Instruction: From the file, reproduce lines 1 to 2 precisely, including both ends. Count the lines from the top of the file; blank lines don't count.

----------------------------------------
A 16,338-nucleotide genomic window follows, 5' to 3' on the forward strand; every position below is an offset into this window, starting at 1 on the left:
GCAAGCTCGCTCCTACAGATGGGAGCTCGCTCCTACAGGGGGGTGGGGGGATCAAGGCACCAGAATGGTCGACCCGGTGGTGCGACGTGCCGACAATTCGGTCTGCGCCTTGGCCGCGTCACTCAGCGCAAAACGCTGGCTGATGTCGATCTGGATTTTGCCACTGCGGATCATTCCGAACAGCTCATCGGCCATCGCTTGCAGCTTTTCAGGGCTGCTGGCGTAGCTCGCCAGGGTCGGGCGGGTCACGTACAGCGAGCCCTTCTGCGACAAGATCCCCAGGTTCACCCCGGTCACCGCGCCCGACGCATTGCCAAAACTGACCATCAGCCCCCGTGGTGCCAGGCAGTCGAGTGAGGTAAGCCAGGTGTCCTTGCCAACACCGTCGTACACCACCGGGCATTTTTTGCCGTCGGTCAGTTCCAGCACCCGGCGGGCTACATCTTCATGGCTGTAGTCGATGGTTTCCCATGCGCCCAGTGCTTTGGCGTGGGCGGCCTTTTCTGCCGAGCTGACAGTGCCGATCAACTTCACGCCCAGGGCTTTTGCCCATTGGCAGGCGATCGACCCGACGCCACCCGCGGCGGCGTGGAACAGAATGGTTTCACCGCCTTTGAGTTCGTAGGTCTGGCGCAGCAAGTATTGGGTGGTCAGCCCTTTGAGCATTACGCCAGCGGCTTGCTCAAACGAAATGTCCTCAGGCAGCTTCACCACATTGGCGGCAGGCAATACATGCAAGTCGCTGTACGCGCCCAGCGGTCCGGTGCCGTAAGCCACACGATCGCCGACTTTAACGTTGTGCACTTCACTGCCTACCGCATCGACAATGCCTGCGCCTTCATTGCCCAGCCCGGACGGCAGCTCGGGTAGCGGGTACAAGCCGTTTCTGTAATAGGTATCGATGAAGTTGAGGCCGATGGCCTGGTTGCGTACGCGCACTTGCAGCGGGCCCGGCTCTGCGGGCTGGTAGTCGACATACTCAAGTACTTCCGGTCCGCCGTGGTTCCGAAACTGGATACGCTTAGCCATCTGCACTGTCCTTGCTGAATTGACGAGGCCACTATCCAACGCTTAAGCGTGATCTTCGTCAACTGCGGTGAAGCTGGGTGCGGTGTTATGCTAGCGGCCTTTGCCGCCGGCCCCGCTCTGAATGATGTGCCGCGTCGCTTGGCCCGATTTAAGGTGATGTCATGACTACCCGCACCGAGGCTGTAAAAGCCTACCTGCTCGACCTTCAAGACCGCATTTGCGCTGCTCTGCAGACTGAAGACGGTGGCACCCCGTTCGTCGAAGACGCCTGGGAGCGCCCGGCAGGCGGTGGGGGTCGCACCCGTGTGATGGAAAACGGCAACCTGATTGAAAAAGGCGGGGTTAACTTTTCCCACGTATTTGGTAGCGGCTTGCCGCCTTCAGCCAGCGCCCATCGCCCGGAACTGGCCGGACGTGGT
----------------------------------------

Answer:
A 16,338-nucleotide genomic window follows, 5' to 3' on the forward strand; every position below is an offset into this window, starting at 1 on the left:
GCAAGCTCGCTCCTACAGATGGGAGCTCGCTCCTACAGGGGGGTGGGGGGATCAAGGCACCAGAATGGTCGACCCGGTGGTGCGACGTGCCGACAATTCGGTCTGCGCCTTGGCCGCGTCACTCAGCGCAAAACGCTGGCTGATGTCGATCTGGATTTTGCCACTGCGGATCATTCCGAACAGCTCATCGGCCATCGCTTGCAGCTTTTCAGGGCTGCTGGCGTAGCTCGCCAGGGTCGGGCGGGTCACGTACAGCGAGCCCTTCTGCGACAAGATCCCCAGGTTCACCCCGGTCACCGCGCCCGACGCATTGCCAAAACTGACCATCAGCCCCCGTGGTGCCAGGCAGTCGAGTGAGGTAAGCCAGGTGTCCTTGCCAACACCGTCGTACACCACCGGGCATTTTTTGCCGTCGGTCAGTTCCAGCACCCGGCGGGCTACATCTTCATGGCTGTAGTCGATGGTTTCCCATGCGCCCAGTGCTTTGGCGTGGGCGGCCTTTTCTGCCGAGCTGACAGTGCCGATCAACTTCACGCCCAGGGCTTTTGCCCATTGGCAGGCGATCGACCCGACGCCACCCGCGGCGGCGTGGAACAGAATGGTTTCACCGCCTTTGAGTTCGTAGGTCTGGCGCAGCAAGTATTGGGTGGTCAGCCCTTTGAGCATTACGCCAGCGGCTTGCTCAAACGAAATGTCCTCAGGCAGCTTCACCACATTGGCGGCAGGCAATACATGCAAGTCGCTGTACGCGCCCAGCGGTCCGGTGCCGTAAGCCACACGATCGCCGACTTTAACGTTGTGCACTTCACTGCCTACCGCATCGACAATGCCTGCGCCTTCATTGCCCAGCCCGGACGGCAGCTCGGGTAGCGGGTACAAGCCGTTTCTGTAATAGGTATCGATGAAGTTGAGGCCGATGGCCTGGTTGCGTACGCGCACTTGCAGCGGGCCCGGCTCTGCGGGCTGGTAGTCGACATACTCAAGTACTTCCGGTCCGCCGTGGTTCCGAAACTGGATACGCTTAGCCATCTGCACTGTCCTTGCTGAATTGACGAGGCCACTATCCAACGCTTAAGCGTGATCTTCGTCAACTGCGGTGAAGCTGGGTGCGGTGTTATGCTAGCGGCCTTTGCCGCCGGCCCCGCTCTGAATGATGTGCCGCGTCGCTTGGCCCGATTTAAGGTGATGTCATGACTACCCGCACCGAGGCTGTAAAAGCCTACCTGCTCGACCTTCAAGACCGCATTTGCGCTGCTCTGCAGACTGAAGACGGTGGCACCCCGTTCGTCGAAGACGCCTGGGAGCGCCCGGCAGGCGGTGGGGGTCGCACCCGTGTGATGGAAAACGGCAACCTGATTGAAAAAGGCGGGGTTAACTTTTCCCACGTATTTGGTAGCGGCTTGCCGCCTTCAGCCAGCGCCCATCGCCCGGAACTGGCCGGACGTGGT